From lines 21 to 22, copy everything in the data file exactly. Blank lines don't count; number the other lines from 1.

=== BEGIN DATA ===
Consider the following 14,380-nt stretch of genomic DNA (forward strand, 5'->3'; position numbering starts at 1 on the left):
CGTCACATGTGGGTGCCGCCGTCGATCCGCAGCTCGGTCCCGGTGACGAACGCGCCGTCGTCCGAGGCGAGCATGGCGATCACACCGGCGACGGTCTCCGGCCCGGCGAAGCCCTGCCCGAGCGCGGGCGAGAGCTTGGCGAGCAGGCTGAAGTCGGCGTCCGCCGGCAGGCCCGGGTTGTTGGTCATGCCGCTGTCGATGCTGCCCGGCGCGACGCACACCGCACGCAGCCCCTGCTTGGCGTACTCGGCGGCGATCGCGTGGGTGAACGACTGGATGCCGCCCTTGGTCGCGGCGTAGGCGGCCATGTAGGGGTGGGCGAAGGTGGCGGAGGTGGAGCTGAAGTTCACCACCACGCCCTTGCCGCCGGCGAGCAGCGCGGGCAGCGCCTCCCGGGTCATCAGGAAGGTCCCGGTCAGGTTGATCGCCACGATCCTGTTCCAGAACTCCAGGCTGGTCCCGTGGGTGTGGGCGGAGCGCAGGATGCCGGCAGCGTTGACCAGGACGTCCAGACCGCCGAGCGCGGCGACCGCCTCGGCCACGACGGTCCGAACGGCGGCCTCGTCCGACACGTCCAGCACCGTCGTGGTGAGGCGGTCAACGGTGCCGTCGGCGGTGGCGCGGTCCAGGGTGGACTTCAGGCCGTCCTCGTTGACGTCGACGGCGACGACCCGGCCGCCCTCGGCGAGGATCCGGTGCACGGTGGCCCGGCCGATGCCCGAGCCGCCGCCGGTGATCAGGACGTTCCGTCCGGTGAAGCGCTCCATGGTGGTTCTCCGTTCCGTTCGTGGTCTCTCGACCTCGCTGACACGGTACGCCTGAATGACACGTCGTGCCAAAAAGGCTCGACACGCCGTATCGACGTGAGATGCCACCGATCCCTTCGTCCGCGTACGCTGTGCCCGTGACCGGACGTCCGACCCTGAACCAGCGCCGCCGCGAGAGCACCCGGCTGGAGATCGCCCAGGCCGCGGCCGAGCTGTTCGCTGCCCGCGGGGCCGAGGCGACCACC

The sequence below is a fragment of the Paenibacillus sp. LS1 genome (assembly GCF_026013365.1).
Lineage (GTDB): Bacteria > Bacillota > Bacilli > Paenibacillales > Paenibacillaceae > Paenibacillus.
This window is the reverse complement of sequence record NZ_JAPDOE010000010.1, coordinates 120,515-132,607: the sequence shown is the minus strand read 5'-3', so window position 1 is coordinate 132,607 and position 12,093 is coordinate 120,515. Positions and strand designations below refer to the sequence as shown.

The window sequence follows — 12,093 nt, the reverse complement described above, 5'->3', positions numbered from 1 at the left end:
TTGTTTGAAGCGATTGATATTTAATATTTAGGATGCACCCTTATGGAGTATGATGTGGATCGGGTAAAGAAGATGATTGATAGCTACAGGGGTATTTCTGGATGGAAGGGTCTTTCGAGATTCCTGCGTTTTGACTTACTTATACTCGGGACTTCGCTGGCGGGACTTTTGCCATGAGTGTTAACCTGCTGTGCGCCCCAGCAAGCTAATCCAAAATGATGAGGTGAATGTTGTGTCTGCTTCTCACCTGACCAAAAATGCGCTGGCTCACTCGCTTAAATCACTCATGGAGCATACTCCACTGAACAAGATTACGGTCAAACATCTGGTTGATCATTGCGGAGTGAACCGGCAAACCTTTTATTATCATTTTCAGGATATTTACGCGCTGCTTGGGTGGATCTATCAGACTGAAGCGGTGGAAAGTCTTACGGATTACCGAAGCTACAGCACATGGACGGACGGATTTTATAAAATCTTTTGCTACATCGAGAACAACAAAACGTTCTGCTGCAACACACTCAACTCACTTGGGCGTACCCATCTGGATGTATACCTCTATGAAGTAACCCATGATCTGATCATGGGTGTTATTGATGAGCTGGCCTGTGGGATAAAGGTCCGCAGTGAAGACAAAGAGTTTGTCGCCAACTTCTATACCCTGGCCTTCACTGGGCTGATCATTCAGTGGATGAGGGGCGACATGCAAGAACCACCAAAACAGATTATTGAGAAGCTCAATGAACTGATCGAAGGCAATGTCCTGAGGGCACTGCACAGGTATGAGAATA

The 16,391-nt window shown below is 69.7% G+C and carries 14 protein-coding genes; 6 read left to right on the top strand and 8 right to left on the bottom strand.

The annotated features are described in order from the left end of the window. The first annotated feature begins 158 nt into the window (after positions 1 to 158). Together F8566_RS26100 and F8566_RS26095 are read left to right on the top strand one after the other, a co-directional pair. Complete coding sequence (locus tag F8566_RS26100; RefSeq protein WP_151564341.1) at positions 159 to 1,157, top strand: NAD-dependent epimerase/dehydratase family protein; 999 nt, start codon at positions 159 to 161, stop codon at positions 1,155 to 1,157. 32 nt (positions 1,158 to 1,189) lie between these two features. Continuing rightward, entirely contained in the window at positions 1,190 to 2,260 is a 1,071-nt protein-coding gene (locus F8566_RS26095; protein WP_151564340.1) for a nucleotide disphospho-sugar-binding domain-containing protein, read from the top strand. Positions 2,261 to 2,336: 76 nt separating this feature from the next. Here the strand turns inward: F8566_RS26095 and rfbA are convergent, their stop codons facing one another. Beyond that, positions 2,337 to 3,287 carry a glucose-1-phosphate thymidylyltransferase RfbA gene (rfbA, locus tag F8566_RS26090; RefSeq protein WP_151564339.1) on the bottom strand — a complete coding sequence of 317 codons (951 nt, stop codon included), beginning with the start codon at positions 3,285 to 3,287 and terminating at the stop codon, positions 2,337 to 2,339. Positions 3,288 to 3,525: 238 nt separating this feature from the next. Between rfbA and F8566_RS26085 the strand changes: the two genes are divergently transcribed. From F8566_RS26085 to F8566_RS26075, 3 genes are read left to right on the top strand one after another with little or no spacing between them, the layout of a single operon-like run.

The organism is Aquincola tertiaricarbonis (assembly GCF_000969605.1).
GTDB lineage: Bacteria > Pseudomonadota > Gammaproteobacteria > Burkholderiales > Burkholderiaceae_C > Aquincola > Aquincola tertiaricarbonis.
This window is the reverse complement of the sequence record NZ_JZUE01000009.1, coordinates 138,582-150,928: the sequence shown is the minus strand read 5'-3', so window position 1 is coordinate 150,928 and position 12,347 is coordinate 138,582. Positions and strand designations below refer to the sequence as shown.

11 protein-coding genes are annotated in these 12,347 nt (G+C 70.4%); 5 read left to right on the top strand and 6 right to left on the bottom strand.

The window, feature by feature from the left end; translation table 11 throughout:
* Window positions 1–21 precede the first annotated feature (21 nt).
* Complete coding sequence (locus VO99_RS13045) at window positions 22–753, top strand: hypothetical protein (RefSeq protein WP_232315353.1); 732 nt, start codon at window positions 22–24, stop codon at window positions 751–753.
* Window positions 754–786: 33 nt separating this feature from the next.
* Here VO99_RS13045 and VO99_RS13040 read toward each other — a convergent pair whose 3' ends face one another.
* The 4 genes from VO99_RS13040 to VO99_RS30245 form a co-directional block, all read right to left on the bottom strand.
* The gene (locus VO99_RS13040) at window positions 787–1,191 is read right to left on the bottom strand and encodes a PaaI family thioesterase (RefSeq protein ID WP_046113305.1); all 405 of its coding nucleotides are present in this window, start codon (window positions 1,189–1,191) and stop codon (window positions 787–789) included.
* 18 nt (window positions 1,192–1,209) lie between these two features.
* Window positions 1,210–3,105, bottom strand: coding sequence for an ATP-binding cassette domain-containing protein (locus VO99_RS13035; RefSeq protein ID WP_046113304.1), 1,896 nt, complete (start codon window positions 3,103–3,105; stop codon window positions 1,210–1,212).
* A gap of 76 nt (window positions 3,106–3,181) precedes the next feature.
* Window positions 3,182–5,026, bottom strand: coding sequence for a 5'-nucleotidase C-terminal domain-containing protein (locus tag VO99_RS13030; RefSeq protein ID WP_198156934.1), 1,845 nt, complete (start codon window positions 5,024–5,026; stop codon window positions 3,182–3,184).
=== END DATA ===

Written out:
* 18 nt (window positions 1,192–1,209) lie between these two features.
* Window positions 1,210–3,105, bottom strand: coding sequence for an ATP-binding cassette domain-containing protein (locus VO99_RS13035; RefSeq protein ID WP_046113304.1), 1,896 nt, complete (start codon window positions 3,103–3,105; stop codon window positions 1,210–1,212).